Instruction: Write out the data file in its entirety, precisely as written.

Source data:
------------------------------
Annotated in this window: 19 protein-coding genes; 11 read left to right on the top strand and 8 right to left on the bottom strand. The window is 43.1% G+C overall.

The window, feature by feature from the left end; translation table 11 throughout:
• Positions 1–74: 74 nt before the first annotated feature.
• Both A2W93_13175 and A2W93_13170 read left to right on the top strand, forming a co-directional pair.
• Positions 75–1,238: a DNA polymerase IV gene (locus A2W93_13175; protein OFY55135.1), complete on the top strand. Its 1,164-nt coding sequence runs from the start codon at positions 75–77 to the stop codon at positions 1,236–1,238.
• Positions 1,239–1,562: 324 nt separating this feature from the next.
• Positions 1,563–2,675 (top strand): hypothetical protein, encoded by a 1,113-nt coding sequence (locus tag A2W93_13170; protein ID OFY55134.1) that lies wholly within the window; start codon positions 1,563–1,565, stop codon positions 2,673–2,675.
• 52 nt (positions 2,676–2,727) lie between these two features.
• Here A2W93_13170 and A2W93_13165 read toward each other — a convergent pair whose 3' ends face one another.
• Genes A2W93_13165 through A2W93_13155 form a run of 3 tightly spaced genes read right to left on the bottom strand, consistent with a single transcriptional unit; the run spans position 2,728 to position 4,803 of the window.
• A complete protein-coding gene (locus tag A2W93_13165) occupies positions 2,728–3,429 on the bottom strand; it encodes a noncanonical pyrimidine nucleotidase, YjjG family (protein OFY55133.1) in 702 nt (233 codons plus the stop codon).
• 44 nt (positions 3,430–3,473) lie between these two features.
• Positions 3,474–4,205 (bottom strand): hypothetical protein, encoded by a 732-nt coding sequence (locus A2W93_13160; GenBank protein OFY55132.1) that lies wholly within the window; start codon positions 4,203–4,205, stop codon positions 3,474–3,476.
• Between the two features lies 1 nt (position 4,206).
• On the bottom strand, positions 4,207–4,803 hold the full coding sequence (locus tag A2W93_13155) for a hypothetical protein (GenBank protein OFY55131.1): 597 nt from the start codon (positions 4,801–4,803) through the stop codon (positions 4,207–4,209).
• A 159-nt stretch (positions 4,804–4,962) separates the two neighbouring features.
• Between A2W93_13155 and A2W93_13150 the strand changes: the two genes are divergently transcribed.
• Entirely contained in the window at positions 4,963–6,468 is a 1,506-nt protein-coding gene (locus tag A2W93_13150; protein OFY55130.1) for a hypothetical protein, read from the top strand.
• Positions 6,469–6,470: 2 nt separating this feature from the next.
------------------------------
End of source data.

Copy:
Annotated in this window: 19 protein-coding genes; 11 read left to right on the top strand and 8 right to left on the bottom strand. The window is 43.1% G+C overall.

The window, feature by feature from the left end; translation table 11 throughout:
• Positions 1–74: 74 nt before the first annotated feature.
• Both A2W93_13175 and A2W93_13170 read left to right on the top strand, forming a co-directional pair.
• Positions 75–1,238: a DNA polymerase IV gene (locus A2W93_13175; protein OFY55135.1), complete on the top strand. Its 1,164-nt coding sequence runs from the start codon at positions 75–77 to the stop codon at positions 1,236–1,238.
• Positions 1,239–1,562: 324 nt separating this feature from the next.
• Positions 1,563–2,675 (top strand): hypothetical protein, encoded by a 1,113-nt coding sequence (locus tag A2W93_13170; protein ID OFY55134.1) that lies wholly within the window; start codon positions 1,563–1,565, stop codon positions 2,673–2,675.
• 52 nt (positions 2,676–2,727) lie between these two features.
• Here A2W93_13170 and A2W93_13165 read toward each other — a convergent pair whose 3' ends face one another.
• Genes A2W93_13165 through A2W93_13155 form a run of 3 tightly spaced genes read right to left on the bottom strand, consistent with a single transcriptional unit; the run spans position 2,728 to position 4,803 of the window.
• A complete protein-coding gene (locus tag A2W93_13165) occupies positions 2,728–3,429 on the bottom strand; it encodes a noncanonical pyrimidine nucleotidase, YjjG family (protein OFY55133.1) in 702 nt (233 codons plus the stop codon).
• 44 nt (positions 3,430–3,473) lie between these two features.
• Positions 3,474–4,205 (bottom strand): hypothetical protein, encoded by a 732-nt coding sequence (locus A2W93_13160; GenBank protein OFY55132.1) that lies wholly within the window; start codon positions 4,203–4,205, stop codon positions 3,474–3,476.
• Between the two features lies 1 nt (position 4,206).
• On the bottom strand, positions 4,207–4,803 hold the full coding sequence (locus tag A2W93_13155) for a hypothetical protein (GenBank protein OFY55131.1): 597 nt from the start codon (positions 4,801–4,803) through the stop codon (positions 4,207–4,209).
• A 159-nt stretch (positions 4,804–4,962) separates the two neighbouring features.
• Between A2W93_13155 and A2W93_13150 the strand changes: the two genes are divergently transcribed.
• Entirely contained in the window at positions 4,963–6,468 is a 1,506-nt protein-coding gene (locus tag A2W93_13150; protein OFY55130.1) for a hypothetical protein, read from the top strand.
• Positions 6,469–6,470: 2 nt separating this feature from the next.